PROLOGUE
1ST DETROIT SERVICE
SHULS
1ST HEBREW DELRAY
AARON ISRAEL [STOLINER]
ADAS YESHURN [TYLER]
ADAT SHALOM
AHAVATH ZION
AMARATH TEMPLE
AVAS ACHIM [DELMAR]
AVAS ACHIM 2
BETH AARON
BETH AARON V ISRAEL
BETH ABRAHAM
BETH ABRAHAM 2
B'NAI DAVID
BETH EL [BONSTELLE]
BETH EL
BETH EMMANUEL [TAYLOR]
BETH ITZCHOCK
BETH MOSES
BETH MOSES 2
BETH MOSES [OWEN]
B'NAI MOSHE
BETH SCHMUEL
BETH TICHVAH [PETOSKEY]
BETH YEHUDA
B'NAI ISRAEL
B'NAI ISRAEL 2
B'NAI JACOB
B'NAI JACOB
B'NAI ZION [HUMPHREY]
DOWNTOWN SYNAGOGUE
EL MOSHE
EZRAS ACHIM TUROVER
HERES ISRAEL
MISHKAN YISROEL
NUSACH HARI
SHAAREY SHOMAYIM [FENKELL]
SHAAREY TORAH
SHAAREY ZEDEK
SHAAREY ZION [PIGGLY WIGGLY]
TEMPLE ISRAEL
INSTITUTIONS
BETH DAVID CEMETERY
BETH EL ELMWOOD CEMETERY
BETH OLEM CEMETERY
BUTZEL BUILDING
FREE BURIAL ASSN
JCC MEYERS
JCC WOODWARD
JEWISH WELFARE FED
MANUEL URBACH
SHAAREY ZEDEK SCHOOL
SINAI HOSPITAL
THE SCHVITZ
TUSHIYAH UHS
UHS DELMAR
YESHIVA BETH YEHUDA & MOGEN AVROM


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Temple Israel

17400 Manderson

Now
St. Paul Life & Praise Center

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Shared Memories of Temple Israel

9/12/04: Visited the site of my Bar Mitzvah almost 30 years to the day later. Fortunately, it was a Sunday and I was able to go inside. While the exterior of the building could use some minor maintenance, the interior is immaculate, especially the former Leon Fram Social Hall, which never looked as good when it was T.I. Gone is the green marble bimah foundation and the columns behind it, as well as the Chagall stained glass windows (presently at the W. Bloomfield location) but the old maroon seats are now a powder blue and the the former sanctuary has a very bright and modern and even welcoming look to it. Still hanging from the ceiling is the massive Star of David, which is welded into the overhead beams, and upon which myself and two of my boyhood friends used to climb down onto from the overhead ceiling pathways to eat donuts during Saturday school breaks. This drove Sammy (remember Sammy the custodian?) nuts!

The deacon told me they lost one of the Twelve Tribes stained glass windows (from the easterly entrance doors). I responded that this was ok as the Jews lost 10 of the 12 tribes.

As a professional photographer, I have been in just about every temple or synagogue that has served as Jewish facility since 1974, and in my opinion, This Temple Israel is the most architecturally beautiful of all our community houses of worship.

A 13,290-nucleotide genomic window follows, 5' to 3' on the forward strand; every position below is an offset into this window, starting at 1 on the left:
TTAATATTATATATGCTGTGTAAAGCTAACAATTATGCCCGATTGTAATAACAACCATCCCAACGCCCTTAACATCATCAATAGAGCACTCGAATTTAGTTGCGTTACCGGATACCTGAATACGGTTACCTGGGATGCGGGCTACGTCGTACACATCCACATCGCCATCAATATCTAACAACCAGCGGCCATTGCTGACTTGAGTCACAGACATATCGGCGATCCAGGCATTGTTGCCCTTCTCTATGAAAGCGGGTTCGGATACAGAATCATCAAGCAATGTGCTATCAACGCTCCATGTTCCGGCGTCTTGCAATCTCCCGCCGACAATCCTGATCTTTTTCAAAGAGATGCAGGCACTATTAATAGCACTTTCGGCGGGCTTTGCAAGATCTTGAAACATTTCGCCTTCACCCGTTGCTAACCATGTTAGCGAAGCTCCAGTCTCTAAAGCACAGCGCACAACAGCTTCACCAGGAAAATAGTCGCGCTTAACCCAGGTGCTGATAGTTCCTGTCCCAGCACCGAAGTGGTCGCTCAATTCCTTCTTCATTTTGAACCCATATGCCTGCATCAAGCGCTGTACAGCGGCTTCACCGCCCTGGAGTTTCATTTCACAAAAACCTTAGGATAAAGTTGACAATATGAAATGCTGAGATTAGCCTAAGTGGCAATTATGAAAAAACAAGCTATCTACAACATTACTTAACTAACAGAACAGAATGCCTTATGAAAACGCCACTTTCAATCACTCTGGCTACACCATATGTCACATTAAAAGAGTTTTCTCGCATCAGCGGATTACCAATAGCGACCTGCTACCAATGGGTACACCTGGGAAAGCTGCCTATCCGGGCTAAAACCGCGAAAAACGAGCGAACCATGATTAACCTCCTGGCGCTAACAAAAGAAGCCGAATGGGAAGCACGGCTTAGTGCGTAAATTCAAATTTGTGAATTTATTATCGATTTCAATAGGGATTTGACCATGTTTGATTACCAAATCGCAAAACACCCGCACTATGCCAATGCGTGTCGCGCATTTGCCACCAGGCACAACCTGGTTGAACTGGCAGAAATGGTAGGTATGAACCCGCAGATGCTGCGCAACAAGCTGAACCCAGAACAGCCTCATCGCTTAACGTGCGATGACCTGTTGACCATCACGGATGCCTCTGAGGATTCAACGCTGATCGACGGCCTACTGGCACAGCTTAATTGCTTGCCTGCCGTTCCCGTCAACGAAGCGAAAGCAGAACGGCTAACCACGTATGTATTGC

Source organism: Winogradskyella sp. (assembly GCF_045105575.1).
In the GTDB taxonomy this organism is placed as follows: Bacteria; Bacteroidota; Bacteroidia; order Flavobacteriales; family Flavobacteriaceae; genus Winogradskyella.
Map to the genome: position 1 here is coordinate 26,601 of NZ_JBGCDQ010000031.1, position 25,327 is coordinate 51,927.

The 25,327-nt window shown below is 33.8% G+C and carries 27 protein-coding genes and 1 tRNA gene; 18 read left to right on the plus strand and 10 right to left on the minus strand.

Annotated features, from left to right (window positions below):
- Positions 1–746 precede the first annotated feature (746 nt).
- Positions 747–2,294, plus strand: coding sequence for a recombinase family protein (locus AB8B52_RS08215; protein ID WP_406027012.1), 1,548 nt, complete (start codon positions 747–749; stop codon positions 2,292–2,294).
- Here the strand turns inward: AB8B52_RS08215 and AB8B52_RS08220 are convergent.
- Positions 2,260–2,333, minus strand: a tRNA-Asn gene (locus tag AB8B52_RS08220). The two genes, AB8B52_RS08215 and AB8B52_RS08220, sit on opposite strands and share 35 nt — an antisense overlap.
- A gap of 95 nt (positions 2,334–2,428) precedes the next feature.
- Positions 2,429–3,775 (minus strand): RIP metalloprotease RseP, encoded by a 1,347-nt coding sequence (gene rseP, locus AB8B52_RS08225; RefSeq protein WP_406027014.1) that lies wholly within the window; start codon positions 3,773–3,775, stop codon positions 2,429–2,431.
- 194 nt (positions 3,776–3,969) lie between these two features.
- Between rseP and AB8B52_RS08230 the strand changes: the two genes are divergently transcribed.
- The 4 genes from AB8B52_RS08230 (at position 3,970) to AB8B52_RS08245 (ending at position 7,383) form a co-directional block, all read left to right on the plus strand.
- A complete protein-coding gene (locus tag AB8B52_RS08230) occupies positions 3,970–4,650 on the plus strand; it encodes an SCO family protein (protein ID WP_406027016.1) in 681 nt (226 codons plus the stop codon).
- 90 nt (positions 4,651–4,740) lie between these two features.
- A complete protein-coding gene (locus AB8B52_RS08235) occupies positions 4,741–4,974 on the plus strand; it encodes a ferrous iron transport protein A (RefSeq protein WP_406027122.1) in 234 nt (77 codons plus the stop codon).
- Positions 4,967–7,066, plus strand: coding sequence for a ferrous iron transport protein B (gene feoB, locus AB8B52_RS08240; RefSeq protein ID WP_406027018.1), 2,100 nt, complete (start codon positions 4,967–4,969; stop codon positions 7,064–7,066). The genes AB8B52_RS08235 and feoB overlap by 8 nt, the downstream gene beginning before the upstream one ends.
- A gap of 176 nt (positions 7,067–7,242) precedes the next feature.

MJL

You hit pay dirt. My father was the executive secretary of Temple Israel from 1948 until his untimely death at the age of 45 in l960. Until the building on Manderson was built, services were held, not in the DIA but in the Masonic Temple, which was right nearby. My father had almost daily meetings with the architect, which I wrongly remembered as being built by Louis Kahn. The temple was started in either 1948 or 49 and was finished a year later. I am 59 years old so I played there as a child, knew rabbi Fram very well (it was only as an adult that I learned that he was gay). I was in the first Hebrew class taught by Rabbi Syme. I always loved the building but when I returned to see it in 1965 I realized what a jem it was. My name was Carole Kishner now Carole Zabar.

NN


Built. 1951. 1956. 1960.
Architect: William E. Kapp (who built Meadow Brook Hall(Rochester), The Music Hall (Detroit), and the Horace H. Rackham Bldg. in Ann Arbor)

First to be finished was the circular sanctuary of limestone crowned with a classical frieze and a copper cornice with palmettes. The lotus columns flanking the Egyptoid entrance allude to the Middle Eastern origins of the Jews.

The social hall was built in 1956 and the educational wing added in 1960.

The sanctuary seats 1,200 under a beveled ceiling with overly slender Ionic columns. The congregation sold the bldg. to Word of Faith Temple and moved to West Bloomfield in 1980. It is said that this late Art Deco masterpiece was influenced by the stately apartment bldgs. in the Palmer Park area adjacent. References to the 1936 Rackham Bldg. by Kapp in Ann Arbor are also obvious.
- Arnie P

This building was the first one for Temple Israel. I believe it was built in the early 1950's. Before that the congregation met at the Detroit Institute of Art. My uncles and parents were charter members. I was married in this building in 1957 by Rabbi Fram, who was the original rabbi. It was a beautiful building, but the congregation moved north and the Temple followed.
- Susan

I believe that Temple Israel was the last Reform temple to remain in Detroit.
- Arlene

The Lost Synagogues of Detroit
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